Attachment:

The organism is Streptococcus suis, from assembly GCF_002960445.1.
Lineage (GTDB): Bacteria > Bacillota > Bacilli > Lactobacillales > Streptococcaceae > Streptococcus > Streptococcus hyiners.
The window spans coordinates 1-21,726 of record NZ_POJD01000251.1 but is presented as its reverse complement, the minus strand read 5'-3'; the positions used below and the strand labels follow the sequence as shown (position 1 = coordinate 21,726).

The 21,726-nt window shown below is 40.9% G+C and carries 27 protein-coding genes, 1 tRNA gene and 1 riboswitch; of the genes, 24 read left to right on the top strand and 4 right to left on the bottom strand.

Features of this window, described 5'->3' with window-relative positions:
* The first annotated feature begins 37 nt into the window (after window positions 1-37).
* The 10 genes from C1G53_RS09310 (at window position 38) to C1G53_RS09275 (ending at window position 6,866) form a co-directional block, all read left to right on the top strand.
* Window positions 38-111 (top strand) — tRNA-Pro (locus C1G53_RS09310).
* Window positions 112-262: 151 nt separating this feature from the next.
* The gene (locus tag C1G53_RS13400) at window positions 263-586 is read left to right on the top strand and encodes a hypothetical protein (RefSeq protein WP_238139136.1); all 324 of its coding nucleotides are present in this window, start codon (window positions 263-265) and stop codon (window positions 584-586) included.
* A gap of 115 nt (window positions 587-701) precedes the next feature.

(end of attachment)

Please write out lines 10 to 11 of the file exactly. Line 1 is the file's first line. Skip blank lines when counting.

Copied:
* The gene (locus tag C1G53_RS13400) at window positions 263-586 is read left to right on the top strand and encodes a hypothetical protein (RefSeq protein WP_238139136.1); all 324 of its coding nucleotides are present in this window, start codon (window positions 263-265) and stop codon (window positions 584-586) included.
* A gap of 115 nt (window positions 587-701) precedes the next feature.